10 Tips for Safe, Effective Operation of Your Heating Equipment

Heating Equipment is a very important component of your home.  It is important to service your system properly maintained by a licensed contractor.

Don’t try to adjust automatic dampers, heat reclaiming devices or safety controls on heating equipment. If your equipment doesn’t operate properly, call a qualified service company for a safety check and needed repairs.

When buying new equipment check the label plate for certification. This is your insurance that the equipment is designed to meet national Safety standards.
Have heating equipment installed by a qualified heating contractor to ensure is properly connected.
Follow the manufacturer’s instructions for proper operation and care of your equipment.
Make sure your chimney and flue are kept. Make sure your chimney and flue are kept clean.
Inspect the vent pipe for rust. Replace it if corrosion has created a hole.
Check furnace filters regularly and clean or replace them if dirty. Check belts for wear.
Clean equipment and burner areas free of dust dirt and debris.
Keep the furnace unit intact. Don’t remove panels without replacing them.
Use equipment for the job it was designed to do never use a cooking range top or oven to heat your home.

6 Fix-Ups That Are Well Worth the Price

Selling your home is a daunting task. Do I get new carpet? Do I paint my cabinets? Help!
Simple and affordable do-it-yourself programs can greatly increase a home’s sales value, according the HomeGain’s home improvement and staging survey. The marketing company surveyed nearly 600 real estate professionals to discovered which DIY home improvement projects give seller the biggest return for their buck. Here are six projects under $1000 (amounts are estimated) that made the list.

Cleaning and decluttering- Remove any personal items, unclutters countertops, organize closets and shelves and make the home sparkling clean. COST: $290 ; RETURN :$1,990

Brightening- Clean all windows inside and out, replace old curtains, update lighting fixtures and remove anything that blocks light from the windows. COST: $375 RETURN: $1,550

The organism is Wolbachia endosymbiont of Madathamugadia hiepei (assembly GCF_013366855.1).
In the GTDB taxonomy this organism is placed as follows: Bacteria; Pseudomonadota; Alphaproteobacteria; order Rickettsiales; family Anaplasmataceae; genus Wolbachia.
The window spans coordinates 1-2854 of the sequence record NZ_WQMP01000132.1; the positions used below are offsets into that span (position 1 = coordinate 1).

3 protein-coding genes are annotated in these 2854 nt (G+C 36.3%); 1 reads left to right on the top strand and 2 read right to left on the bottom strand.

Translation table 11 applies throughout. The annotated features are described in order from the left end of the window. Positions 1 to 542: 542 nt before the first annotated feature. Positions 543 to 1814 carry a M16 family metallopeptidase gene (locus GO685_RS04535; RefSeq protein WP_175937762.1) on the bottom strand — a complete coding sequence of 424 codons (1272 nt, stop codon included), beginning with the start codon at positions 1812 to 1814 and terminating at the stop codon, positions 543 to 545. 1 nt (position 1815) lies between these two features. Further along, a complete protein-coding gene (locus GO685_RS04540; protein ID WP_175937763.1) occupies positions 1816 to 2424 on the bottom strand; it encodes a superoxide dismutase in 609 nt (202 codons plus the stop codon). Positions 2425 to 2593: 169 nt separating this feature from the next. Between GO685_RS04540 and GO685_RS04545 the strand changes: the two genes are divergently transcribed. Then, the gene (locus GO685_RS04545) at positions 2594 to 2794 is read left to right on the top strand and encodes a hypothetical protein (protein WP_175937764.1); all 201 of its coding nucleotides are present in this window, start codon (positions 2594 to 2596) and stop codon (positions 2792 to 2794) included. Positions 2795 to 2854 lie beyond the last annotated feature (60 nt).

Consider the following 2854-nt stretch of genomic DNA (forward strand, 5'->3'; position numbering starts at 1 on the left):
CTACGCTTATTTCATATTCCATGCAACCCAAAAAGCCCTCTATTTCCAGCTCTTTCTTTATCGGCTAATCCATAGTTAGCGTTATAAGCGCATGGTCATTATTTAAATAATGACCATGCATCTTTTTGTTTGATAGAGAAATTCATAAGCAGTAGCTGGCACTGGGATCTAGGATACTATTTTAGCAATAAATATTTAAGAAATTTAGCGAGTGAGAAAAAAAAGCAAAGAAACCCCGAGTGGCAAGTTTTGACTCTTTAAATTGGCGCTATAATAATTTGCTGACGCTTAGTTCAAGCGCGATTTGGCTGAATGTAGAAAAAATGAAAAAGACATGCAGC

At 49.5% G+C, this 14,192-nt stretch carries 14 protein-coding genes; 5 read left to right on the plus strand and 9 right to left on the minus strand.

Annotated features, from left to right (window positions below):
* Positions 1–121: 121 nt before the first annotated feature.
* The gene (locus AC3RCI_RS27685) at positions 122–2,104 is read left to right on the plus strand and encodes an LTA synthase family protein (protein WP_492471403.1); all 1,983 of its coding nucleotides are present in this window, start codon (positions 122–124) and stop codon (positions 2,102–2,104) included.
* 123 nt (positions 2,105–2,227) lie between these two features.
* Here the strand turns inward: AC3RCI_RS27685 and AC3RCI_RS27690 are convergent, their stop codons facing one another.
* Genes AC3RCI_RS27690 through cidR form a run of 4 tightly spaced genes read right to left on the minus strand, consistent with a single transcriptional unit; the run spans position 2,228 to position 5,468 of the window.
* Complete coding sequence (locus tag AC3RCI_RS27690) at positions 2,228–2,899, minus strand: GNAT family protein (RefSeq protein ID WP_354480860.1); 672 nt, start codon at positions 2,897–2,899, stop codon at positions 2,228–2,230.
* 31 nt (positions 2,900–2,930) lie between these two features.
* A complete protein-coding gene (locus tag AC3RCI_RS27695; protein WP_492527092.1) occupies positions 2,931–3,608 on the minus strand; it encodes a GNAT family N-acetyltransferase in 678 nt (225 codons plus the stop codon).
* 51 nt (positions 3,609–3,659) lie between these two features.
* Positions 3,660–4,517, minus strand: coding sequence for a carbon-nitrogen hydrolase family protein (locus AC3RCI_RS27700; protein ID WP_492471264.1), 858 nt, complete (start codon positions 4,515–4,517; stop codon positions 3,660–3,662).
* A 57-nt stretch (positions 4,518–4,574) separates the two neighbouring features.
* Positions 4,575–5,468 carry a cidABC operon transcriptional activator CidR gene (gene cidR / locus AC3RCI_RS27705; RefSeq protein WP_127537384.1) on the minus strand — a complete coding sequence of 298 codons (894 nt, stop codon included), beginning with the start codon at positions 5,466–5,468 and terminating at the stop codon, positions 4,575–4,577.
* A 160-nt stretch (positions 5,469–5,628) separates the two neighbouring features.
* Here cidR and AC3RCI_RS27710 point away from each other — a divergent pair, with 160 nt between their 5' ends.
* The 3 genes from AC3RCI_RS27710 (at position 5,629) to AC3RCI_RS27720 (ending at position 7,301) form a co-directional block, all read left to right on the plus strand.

Smart Staging- Rearrange furniture, bring in new accessories and furnishings to enhance rooms, incorporate artwork, and play soft music in the background. COST: $550 RETRUN: $2,197

Landscaping Enhancements- Punch up the homes’ curb appeal in the front and back yards by adding bark mulch, bushes, and flowers and ensuring current plants and grass are well-cared for and manicured. COST: $540 RETURN: $1,932

Repairing Electrical or Plumbing- Fix leaks under the sink, remove any mildew stains and ensure all plumbing is in good working condition. Update the homes electrical with new wiring for modern appliances, fix a light or outlets that do not work, and replace old plug pints with new safety fixtures. COST: $535 RETURN: $1,505

Replacing or shampooing dirty carpets- Steam-Clean carpets or replace any work carpets and repair any floor creaks. COST:$647 RETURN: $1,739

First Time Home Buyers

Did you know the Ohio Housing Finance Agency offers assistance to First Time Home Buyers?

They offer several affordable loan option to help you achieve your dream of home ownership.  OHFA offers 30-year fixed rate FHA, VA, USDA-DA and Conventional Mortgages designed especially for homebuyers with low to moderate incomes, with generous income and purchase price limits.


Your Choice! Down Payment Assistance

Ohio Heros

Grants for Grads

Limited 203(k) (Home Repair Loan)

FHA Home Weatherization

Mortgage Tax Credit

Next Home

OFHA pdf01242018

Make sure to check out myohiohome.org or your lender for more information!

Have you heard of a Virtual Showing?

I think we have harped on the fact that there is not enough inventory for buyers on the market.   I have had clients that look at a home that goes on the Market on Thursday and in contract by Friday or even Thursday night.  My clients have to rearrange their life to get into the house to view it.

I recently closed on a home for an out of town investor.  We have been filtering down their needs and wants for a while.   They ended up seeing a few homes online they were interested in.   Since they were not in town yet, I asked the listing agents if I could view their properties virtually for my clients, and they agreed. I was able to upload the videos for my clients and provide some details and my clients ended up going into contract without stepping into the home.

This is just one of many ways I can help you find your new home.  It also is great for selling you new home.  Videos and photos help sell your home.